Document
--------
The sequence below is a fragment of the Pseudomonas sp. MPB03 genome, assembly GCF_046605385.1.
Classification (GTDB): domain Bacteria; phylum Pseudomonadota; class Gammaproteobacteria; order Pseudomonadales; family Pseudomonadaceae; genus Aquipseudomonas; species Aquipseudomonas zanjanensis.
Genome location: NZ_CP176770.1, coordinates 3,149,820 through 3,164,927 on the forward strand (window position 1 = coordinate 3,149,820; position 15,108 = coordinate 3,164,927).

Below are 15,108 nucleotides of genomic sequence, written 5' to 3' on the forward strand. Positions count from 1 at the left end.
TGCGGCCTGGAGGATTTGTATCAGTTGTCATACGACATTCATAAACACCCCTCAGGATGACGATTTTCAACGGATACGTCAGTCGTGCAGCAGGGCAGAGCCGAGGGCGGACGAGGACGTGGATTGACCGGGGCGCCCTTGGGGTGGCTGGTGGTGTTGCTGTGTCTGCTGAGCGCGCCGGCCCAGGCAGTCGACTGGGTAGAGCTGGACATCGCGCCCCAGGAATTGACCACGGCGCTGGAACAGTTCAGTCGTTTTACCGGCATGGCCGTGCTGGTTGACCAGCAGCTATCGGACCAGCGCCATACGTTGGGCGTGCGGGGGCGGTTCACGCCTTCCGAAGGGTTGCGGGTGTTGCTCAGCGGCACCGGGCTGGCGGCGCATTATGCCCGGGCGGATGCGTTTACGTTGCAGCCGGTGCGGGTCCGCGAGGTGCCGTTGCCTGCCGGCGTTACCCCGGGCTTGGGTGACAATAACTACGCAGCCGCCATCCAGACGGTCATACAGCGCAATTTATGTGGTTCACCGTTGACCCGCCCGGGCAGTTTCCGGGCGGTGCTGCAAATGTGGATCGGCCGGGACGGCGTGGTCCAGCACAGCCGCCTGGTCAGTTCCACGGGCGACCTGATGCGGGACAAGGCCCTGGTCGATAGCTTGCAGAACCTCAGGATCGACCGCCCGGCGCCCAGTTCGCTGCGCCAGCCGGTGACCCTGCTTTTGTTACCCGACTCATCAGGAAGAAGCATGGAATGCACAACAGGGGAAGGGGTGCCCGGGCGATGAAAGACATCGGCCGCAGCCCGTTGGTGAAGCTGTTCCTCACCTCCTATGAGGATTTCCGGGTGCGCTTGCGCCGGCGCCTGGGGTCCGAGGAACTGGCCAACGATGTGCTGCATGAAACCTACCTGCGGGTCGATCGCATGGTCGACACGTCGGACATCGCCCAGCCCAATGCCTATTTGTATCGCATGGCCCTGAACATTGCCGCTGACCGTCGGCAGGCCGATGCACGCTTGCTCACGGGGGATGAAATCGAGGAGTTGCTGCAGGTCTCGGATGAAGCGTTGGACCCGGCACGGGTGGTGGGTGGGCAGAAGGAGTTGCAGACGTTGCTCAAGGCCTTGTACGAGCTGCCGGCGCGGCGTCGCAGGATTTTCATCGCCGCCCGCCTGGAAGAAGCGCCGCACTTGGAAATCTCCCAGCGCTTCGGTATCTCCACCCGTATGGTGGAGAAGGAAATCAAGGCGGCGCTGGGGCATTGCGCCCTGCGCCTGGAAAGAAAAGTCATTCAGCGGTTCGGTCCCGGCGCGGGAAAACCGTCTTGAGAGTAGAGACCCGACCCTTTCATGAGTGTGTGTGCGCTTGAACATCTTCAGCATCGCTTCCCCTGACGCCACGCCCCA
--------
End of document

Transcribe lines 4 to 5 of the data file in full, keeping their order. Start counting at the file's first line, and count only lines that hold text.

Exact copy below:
Below are 15,108 nucleotides of genomic sequence, written 5' to 3' on the forward strand. Positions count from 1 at the left end.
TGCGGCCTGGAGGATTTGTATCAGTTGTCATACGACATTCATAAACACCCCTCAGGATGACGATTTTCAACGGATACGTCAGTCGTGCAGCAGGGCAGAGCCGAGGGCGGACGAGGACGTGGATTGACCGGGGCGCCCTTGGGGTGGCTGGTGGTGTTGCTGTGTCTGCTGAGCGCGCCGGCCCAGGCAGTCGACTGGGTAGAGCTGGACATCGCGCCCCAGGAATTGACCACGGCGCTGGAACAGTTCAGTCGTTTTACCGGCATGGCCGTGCTGGTTGACCAGCAGCTATCGGACCAGCGCCATACGTTGGGCGTGCGGGGGCGGTTCACGCCTTCCGAAGGGTTGCGGGTGTTGCTCAGCGGCACCGGGCTGGCGGCGCATTATGCCCGGGCGGATGCGTTTACGTTGCAGCCGGTGCGGGTCCGCGAGGTGCCGTTGCCTGCCGGCGTTACCCCGGGCTTGGGTGACAATAACTACGCAGCCGCCATCCAGACGGTCATACAGCGCAATTTATGTGGTTCACCGTTGACCCGCCCGGGCAGTTTCCGGGCGGTGCTGCAAATGTGGATCGGCCGGGACGGCGTGGTCCAGCACAGCCGCCTGGTCAGTTCCACGGGCGACCTGATGCGGGACAAGGCCCTGGTCGATAGCTTGCAGAACCTCAGGATCGACCGCCCGGCGCCCAGTTCGCTGCGCCAGCCGGTGACCCTGCTTTTGTTACCCGACTCATCAGGAAGAAGCATGGAATGCACAACAGGGGAAGGGGTGCCCGGGCGATGAAAGACATCGGCCGCAGCCCGTTGGTGAAGCTGTTCCTCACCTCCTATGAGGATTTCCGGGTGCGCTTGCGCCGGCGCCTGGGGTCCGAGGAACTGGCCAACGATGTGCTGCATGAAACCTACCTGCGGGTCGATCGCATGGTCGACACGTCGGACATCGCCCAGCCCAATGCCTATTTGTATCGCATGGCCCTGAACATTGCCGCTGACCGTCGGCAGGCCGATGCACGCTTGCTCACGGGGGATGAAATCGAGGAGTTGCTGCAGGTCTCGGATGAAGCGTTGGACCCGGCACGGGTGGTGGGTGGGCAGAAGGAGTTGCAGACGTTGCTCAAGGCCTTGTACGAGCTGCCGGCGCGGCGTCGCAGGATTTTCATCGCCGCCCGCCTGGAAGAAGCGCCGCACTTGGAAATCTCCCAGCGCTTCGGTATCTCCACCCGTATGGTGGAGAAGGAAATCAAGGCGGCGCTGGGGCATTGCGCCCTGCGCCTGGAAAGAAAAGTCATTCAGCGGTTCGGTCCCGGCGCGGGAAAACCGTCTTGAGAGTAGAGACCCGACCCTTTCATGAGTGTGTGTGCGCTTGAACATCTTCAGCATCGCTTCCCCTGACGCCACGCCCCA